Volunteers and local authorities in Mosul are involved in a campaign to clean the Old City and facilitate the return of IDPs.
The Old City of Mosul still shows vivid remnants of the war on ISIS before the liberation of the city, which was claimed by the terrorist group to be its capital and central stronghold. The Old City was the very centre of this self-proclaimed capital and was the target of the final phase of the Iraqi Army’s operations to clear out ISIS from Mosul city. The area turned into a war zone for weeks and the devastation that was brought to the Old City is still visible today.
Piles of rubble and debris, dilapidated buildings, unexploded mines strewn across the streets and in booby-trapped buildings, burned cars, and ditches dug up by ISIS militants are the consequences of the terrorist group’s presence in Mosul. Volunteers and the local authorities have been attempting to clear up the Old City since its liberation by the Iraqi forces.
A major campaign launched by the local government of Nineveh and supported by the Popular Mobilisation Units (PMU) is aimed at rehabilitating the Old City to make way for the return of displaced people who are still stranded in IDP camps dispersed throughout Iraq. The local government and the PMU are offering the use of the equipment and machines they have at their disposal.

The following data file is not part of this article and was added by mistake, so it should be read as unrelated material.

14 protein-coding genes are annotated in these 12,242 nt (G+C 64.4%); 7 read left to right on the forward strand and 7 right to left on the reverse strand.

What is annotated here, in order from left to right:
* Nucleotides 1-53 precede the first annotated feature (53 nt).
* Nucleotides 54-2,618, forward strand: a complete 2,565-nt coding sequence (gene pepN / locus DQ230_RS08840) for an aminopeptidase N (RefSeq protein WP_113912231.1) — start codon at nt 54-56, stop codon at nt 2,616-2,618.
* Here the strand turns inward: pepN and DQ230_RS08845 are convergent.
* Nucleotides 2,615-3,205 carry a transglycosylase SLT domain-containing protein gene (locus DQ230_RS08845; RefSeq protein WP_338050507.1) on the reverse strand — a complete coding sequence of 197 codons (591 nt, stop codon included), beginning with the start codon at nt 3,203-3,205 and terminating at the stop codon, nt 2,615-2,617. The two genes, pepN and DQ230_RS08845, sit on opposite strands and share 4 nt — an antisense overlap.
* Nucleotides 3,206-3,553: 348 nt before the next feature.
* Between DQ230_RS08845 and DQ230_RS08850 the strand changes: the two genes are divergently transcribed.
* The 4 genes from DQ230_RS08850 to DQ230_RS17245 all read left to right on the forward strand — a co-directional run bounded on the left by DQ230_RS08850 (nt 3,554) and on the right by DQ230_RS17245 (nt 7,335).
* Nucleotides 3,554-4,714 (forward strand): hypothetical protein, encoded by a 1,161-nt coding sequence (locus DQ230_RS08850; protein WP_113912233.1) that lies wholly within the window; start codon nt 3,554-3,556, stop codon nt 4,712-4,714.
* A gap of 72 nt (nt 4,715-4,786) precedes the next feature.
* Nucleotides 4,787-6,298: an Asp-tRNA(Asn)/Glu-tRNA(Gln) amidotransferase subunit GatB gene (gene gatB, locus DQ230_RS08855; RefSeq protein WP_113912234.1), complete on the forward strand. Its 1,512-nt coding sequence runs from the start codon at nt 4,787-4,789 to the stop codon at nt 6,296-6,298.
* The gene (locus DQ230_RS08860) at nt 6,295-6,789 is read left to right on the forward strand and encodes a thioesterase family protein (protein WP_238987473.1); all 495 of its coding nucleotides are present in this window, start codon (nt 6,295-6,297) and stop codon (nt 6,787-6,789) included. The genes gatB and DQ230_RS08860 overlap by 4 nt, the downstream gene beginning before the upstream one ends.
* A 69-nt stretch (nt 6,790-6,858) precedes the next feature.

It has been estimated that there are more than 3 million cubic metres of debris in Western Mosul, where the Old City is located. The units working to clean the city have supposedly managed to clear 2 million cubic metres of the debris, 365 cubic metres of garbage, 7,500 burned cars, as well as thousands of ditches that have proven to act as obstacles for those who wish to return to their homes.
Young people in Mosul have also recently launched a campaign called “The $2 Campaign” with the aim of cooperating with local residents to assist in the reconstruction of the city. The campaign is calling for charitable people to donate just $2 to cover the costs of clearing the debris and rubble that has come to cover the streets of Mosul.
Local authorities are also cooperating with international organisations, such as the United Nations Development Programme (UNDP), to restore the infrastructure of the city.